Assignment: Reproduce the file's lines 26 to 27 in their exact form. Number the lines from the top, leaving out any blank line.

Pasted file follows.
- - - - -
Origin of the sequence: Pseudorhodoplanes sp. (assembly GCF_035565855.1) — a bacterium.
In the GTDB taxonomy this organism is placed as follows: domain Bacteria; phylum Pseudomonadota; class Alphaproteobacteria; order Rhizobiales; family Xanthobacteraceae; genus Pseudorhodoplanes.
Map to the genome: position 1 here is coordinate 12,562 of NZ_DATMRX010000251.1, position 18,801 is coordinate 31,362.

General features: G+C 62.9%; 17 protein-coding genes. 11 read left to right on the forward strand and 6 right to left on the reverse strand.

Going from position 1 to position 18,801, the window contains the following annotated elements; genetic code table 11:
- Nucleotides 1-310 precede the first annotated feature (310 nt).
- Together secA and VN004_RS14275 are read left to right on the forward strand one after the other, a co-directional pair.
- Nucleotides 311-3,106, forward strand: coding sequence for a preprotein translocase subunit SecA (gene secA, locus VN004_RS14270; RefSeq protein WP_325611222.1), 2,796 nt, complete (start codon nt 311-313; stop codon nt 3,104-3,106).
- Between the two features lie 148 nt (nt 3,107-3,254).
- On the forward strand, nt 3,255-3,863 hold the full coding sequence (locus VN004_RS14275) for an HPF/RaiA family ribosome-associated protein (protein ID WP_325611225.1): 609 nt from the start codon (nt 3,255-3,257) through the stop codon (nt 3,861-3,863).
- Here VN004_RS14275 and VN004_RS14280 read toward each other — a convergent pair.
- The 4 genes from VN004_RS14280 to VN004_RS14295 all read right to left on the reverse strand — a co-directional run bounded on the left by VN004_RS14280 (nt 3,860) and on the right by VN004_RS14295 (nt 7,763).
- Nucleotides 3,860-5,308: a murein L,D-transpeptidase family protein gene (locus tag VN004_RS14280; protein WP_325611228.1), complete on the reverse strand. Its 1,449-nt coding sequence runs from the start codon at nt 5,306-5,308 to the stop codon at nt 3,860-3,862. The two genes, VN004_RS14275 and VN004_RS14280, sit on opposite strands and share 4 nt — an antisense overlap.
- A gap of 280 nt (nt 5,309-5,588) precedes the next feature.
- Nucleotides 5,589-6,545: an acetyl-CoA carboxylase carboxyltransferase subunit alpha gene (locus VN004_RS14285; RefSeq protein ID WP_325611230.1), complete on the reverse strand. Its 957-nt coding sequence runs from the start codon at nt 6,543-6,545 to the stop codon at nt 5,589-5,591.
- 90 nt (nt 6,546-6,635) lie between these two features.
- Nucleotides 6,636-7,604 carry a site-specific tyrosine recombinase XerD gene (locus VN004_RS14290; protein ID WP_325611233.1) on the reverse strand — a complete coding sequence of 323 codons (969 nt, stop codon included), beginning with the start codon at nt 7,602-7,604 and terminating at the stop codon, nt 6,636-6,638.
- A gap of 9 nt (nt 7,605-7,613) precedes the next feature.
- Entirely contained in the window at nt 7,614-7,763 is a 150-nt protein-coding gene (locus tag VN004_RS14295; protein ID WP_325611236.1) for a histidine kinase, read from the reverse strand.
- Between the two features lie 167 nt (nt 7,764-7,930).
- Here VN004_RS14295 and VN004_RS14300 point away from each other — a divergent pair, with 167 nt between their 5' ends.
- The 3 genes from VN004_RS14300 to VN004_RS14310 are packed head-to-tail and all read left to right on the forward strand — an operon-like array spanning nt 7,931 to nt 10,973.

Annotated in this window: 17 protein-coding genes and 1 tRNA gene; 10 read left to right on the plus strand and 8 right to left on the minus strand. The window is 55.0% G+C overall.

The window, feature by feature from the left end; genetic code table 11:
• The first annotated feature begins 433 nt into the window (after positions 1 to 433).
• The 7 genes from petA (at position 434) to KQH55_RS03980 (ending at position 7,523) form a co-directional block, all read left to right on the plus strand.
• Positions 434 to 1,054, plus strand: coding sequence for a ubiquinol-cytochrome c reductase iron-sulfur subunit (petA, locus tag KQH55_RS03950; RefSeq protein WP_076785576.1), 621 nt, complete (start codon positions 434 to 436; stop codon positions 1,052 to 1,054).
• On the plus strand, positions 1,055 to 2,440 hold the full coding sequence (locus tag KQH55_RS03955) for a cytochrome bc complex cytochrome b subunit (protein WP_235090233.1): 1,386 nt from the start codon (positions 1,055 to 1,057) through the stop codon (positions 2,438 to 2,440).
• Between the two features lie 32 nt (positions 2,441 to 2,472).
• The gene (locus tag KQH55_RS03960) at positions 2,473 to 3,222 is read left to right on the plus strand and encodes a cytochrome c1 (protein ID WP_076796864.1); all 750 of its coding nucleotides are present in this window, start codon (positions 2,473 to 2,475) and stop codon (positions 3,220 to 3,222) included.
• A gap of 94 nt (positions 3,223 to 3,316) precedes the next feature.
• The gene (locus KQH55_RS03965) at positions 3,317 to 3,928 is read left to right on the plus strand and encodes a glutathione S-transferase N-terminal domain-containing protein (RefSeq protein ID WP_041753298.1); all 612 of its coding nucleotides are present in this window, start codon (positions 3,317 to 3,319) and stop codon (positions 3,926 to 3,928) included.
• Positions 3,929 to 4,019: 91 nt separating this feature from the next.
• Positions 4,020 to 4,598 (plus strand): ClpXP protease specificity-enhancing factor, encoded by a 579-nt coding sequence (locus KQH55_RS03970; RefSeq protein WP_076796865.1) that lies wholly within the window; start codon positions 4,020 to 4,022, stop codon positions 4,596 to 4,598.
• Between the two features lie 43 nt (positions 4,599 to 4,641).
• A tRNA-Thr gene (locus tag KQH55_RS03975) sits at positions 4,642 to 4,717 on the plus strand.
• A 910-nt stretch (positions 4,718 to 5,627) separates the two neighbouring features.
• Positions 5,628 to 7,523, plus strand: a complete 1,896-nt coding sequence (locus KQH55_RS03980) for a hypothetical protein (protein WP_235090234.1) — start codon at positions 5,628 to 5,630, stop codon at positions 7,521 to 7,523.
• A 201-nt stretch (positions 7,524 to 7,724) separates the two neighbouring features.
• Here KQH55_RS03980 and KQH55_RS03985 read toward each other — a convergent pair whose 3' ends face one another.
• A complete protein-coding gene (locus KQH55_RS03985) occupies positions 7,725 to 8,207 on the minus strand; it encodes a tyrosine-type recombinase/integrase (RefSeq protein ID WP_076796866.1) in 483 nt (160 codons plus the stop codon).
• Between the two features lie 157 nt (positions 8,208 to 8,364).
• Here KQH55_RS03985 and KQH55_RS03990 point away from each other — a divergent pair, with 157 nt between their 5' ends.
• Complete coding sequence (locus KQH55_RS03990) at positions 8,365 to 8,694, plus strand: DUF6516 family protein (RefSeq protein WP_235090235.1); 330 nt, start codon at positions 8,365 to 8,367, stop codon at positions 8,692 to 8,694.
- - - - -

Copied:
• The 7 genes from petA (at position 434) to KQH55_RS03980 (ending at position 7,523) form a co-directional block, all read left to right on the plus strand.
• Positions 434 to 1,054, plus strand: coding sequence for a ubiquinol-cytochrome c reductase iron-sulfur subunit (petA, locus tag KQH55_RS03950; RefSeq protein WP_076785576.1), 621 nt, complete (start codon positions 434 to 436; stop codon positions 1,052 to 1,054).